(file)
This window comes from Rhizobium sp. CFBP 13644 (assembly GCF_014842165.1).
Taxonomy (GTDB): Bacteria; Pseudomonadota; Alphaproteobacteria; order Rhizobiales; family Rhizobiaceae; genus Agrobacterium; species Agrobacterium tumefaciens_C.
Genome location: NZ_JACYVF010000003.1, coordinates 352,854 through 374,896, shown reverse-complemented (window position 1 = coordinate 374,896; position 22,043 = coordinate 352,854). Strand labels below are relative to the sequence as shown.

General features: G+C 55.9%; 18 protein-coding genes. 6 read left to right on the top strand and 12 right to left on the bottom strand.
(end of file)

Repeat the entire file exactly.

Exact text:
This window comes from Rhizobium sp. CFBP 13644 (assembly GCF_014842165.1).
Taxonomy (GTDB): Bacteria; Pseudomonadota; Alphaproteobacteria; order Rhizobiales; family Rhizobiaceae; genus Agrobacterium; species Agrobacterium tumefaciens_C.
Genome location: NZ_JACYVF010000003.1, coordinates 352,854 through 374,896, shown reverse-complemented (window position 1 = coordinate 374,896; position 22,043 = coordinate 352,854). Strand labels below are relative to the sequence as shown.

General features: G+C 55.9%; 18 protein-coding genes. 6 read left to right on the top strand and 12 right to left on the bottom strand.